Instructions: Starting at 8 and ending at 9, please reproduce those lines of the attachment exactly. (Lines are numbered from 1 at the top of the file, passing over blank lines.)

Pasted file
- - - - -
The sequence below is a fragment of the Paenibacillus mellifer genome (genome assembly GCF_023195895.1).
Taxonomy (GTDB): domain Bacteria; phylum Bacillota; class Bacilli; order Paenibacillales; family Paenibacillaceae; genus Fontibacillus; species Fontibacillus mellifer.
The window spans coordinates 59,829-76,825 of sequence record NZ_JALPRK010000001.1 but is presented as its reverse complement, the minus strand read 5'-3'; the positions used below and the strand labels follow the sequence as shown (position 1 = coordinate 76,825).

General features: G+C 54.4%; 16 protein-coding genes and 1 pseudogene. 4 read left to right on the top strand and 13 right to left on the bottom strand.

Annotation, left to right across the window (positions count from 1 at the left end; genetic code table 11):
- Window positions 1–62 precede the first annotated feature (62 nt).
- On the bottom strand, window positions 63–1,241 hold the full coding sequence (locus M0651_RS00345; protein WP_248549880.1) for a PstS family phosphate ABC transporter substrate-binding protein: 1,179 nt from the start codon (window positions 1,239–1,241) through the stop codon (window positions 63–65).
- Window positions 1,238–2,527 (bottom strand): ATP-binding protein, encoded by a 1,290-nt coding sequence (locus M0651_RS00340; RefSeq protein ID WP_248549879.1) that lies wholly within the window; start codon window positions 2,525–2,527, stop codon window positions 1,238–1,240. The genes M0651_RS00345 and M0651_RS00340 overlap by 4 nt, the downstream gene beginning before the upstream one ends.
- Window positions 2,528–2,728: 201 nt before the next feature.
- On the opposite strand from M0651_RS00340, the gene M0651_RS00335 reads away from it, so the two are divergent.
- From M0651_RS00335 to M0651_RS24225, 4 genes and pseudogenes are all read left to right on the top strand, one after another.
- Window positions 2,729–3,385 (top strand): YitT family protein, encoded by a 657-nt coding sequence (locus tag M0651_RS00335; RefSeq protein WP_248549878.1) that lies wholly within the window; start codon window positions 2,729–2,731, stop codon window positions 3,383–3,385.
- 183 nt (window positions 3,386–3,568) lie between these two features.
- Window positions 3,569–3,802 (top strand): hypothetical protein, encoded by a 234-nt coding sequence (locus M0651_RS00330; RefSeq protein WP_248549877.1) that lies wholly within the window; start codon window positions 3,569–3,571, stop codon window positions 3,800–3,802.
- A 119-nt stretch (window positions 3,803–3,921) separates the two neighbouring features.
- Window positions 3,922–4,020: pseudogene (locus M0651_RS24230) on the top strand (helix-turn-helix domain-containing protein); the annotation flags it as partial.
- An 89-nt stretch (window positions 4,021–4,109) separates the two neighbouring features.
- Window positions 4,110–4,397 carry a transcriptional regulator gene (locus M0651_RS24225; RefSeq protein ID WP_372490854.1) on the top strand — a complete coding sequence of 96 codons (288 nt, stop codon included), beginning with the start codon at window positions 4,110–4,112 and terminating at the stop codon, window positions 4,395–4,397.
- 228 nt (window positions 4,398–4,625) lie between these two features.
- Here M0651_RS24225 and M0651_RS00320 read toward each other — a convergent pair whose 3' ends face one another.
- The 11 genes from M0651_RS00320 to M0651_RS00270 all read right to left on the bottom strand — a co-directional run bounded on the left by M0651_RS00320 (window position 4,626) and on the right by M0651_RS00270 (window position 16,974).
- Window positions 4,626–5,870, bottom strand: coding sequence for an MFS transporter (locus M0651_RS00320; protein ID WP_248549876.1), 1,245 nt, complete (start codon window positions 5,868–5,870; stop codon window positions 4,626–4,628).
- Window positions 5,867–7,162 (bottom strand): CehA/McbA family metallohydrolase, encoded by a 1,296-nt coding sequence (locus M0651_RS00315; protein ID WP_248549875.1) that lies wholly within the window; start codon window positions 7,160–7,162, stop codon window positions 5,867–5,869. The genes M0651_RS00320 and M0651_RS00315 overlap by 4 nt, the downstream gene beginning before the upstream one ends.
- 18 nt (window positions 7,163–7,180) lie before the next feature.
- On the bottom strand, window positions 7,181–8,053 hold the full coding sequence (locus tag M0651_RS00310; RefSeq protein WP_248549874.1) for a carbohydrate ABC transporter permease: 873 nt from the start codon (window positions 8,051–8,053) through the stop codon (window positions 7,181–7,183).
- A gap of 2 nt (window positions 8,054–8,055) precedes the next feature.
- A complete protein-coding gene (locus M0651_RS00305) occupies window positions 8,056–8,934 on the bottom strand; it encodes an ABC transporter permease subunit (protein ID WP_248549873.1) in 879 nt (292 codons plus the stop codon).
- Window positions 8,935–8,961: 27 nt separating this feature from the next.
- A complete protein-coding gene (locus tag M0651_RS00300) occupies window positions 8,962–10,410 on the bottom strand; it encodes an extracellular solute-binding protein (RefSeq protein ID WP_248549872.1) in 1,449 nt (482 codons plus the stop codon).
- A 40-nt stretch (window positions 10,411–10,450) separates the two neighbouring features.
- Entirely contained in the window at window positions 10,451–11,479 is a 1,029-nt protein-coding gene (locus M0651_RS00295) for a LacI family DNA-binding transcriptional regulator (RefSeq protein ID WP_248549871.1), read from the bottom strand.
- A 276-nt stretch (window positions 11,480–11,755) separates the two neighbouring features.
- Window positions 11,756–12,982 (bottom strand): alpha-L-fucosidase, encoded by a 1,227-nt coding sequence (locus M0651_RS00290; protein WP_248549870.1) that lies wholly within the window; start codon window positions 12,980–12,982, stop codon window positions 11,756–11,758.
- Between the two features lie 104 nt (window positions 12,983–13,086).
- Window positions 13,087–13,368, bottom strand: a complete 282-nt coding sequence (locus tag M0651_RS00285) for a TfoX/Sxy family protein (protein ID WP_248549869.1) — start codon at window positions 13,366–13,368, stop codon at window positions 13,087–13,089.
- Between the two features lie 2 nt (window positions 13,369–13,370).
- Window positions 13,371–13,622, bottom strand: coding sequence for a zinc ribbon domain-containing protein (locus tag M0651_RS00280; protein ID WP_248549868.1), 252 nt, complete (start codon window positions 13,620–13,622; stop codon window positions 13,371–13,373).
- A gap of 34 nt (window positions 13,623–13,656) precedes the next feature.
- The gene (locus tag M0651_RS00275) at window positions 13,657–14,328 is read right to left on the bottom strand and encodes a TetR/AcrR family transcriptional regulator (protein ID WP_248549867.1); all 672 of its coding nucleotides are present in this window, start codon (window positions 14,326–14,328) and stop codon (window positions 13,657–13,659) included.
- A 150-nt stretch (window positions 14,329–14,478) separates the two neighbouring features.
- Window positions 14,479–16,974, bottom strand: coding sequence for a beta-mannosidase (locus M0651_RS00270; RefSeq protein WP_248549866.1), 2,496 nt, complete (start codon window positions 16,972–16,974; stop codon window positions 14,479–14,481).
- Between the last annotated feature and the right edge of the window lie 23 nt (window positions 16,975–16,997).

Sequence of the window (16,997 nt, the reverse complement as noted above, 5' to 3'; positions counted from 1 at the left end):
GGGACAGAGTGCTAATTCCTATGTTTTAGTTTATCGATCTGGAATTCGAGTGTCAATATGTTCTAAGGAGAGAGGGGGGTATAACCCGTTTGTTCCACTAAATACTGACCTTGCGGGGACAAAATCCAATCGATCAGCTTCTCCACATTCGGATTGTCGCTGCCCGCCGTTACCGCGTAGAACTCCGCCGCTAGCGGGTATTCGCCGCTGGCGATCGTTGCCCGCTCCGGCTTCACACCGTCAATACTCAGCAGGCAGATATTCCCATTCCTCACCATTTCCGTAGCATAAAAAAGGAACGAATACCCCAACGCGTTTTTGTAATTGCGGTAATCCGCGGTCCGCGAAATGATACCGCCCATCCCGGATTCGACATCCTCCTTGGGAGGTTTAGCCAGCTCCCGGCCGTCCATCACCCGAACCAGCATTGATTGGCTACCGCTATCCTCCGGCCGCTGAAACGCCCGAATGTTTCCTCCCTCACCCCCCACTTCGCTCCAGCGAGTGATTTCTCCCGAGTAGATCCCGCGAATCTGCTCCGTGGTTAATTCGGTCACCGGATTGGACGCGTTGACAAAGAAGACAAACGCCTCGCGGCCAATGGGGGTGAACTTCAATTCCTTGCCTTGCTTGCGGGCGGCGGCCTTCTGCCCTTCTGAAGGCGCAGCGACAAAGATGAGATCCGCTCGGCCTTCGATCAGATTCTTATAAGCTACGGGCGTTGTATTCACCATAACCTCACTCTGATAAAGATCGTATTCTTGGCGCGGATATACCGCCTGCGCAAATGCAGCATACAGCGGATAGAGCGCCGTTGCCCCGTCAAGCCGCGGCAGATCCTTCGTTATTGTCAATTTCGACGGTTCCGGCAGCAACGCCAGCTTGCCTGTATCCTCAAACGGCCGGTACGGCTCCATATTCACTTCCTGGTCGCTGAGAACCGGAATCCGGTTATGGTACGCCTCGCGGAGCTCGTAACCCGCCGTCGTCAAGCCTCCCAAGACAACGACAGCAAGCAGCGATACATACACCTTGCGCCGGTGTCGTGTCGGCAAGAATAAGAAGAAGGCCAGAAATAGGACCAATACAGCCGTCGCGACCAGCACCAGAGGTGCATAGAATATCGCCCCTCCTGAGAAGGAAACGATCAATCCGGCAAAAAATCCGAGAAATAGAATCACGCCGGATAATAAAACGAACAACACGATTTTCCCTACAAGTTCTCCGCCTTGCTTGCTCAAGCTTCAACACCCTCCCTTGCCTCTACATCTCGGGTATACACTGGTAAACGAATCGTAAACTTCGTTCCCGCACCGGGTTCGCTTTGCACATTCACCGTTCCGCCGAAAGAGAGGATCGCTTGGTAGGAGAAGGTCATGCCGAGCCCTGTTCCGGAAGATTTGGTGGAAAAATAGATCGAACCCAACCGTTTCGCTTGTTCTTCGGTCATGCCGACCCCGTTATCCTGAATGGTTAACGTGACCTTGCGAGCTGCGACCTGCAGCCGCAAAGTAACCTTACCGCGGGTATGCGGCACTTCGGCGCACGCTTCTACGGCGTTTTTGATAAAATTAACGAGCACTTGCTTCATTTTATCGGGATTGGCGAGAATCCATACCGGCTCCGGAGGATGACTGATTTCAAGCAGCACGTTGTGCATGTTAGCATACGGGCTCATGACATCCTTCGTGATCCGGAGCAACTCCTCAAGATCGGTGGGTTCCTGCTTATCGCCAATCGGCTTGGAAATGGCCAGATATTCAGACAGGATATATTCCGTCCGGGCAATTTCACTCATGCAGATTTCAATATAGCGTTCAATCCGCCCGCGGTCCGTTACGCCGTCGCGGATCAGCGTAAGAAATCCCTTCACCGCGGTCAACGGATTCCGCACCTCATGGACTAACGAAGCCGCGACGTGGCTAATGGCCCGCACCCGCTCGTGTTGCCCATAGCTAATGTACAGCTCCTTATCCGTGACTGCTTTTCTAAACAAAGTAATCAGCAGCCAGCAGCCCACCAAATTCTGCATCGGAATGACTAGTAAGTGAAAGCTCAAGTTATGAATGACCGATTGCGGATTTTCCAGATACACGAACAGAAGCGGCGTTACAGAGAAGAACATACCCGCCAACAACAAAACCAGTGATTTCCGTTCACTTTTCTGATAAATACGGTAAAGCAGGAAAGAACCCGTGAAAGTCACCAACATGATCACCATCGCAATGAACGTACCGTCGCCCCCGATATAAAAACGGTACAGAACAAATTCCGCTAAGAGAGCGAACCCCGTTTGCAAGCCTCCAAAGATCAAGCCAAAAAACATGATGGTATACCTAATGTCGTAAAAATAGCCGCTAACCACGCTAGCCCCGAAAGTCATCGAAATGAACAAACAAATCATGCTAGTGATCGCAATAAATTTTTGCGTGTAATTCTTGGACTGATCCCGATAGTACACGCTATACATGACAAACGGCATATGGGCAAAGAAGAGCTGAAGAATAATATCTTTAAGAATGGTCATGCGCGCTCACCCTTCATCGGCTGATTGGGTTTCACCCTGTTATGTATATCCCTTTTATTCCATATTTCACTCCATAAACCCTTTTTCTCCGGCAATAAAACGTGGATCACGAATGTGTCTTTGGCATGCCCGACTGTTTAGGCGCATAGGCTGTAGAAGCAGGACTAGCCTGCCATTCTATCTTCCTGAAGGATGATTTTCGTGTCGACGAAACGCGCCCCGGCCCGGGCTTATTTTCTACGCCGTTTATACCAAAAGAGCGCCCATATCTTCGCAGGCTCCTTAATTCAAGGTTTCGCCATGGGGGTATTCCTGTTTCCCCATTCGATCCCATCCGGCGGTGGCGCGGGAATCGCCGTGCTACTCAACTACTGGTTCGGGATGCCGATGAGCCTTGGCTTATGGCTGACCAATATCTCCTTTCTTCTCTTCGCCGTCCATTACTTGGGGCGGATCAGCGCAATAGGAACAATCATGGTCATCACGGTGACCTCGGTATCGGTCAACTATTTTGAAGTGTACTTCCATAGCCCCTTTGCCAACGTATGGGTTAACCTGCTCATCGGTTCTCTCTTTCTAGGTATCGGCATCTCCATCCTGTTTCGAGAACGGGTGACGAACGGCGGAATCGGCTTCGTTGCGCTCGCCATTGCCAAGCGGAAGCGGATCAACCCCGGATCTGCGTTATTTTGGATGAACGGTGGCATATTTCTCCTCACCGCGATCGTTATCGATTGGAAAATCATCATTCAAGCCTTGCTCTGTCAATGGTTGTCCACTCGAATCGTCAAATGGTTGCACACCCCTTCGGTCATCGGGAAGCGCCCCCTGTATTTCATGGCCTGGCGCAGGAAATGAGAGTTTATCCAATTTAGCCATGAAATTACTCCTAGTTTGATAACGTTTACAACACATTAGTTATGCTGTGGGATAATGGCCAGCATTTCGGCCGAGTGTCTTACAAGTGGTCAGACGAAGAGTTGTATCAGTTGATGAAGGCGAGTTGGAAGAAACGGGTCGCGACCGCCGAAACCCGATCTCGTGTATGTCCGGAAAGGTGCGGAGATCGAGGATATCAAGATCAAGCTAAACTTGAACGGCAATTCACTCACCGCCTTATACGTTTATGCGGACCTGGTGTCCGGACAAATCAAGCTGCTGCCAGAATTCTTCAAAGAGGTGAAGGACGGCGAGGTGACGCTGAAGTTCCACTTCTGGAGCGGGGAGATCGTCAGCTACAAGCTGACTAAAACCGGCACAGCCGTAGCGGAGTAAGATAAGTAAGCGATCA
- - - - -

- Window positions 1,238–2,527 (bottom strand): ATP-binding protein, encoded by a 1,290-nt coding sequence (locus M0651_RS00340; RefSeq protein ID WP_248549879.1) that lies wholly within the window; start codon window positions 2,525–2,527, stop codon window positions 1,238–1,240. The genes M0651_RS00345 and M0651_RS00340 overlap by 4 nt, the downstream gene beginning before the upstream one ends.
- Window positions 2,528–2,728: 201 nt before the next feature.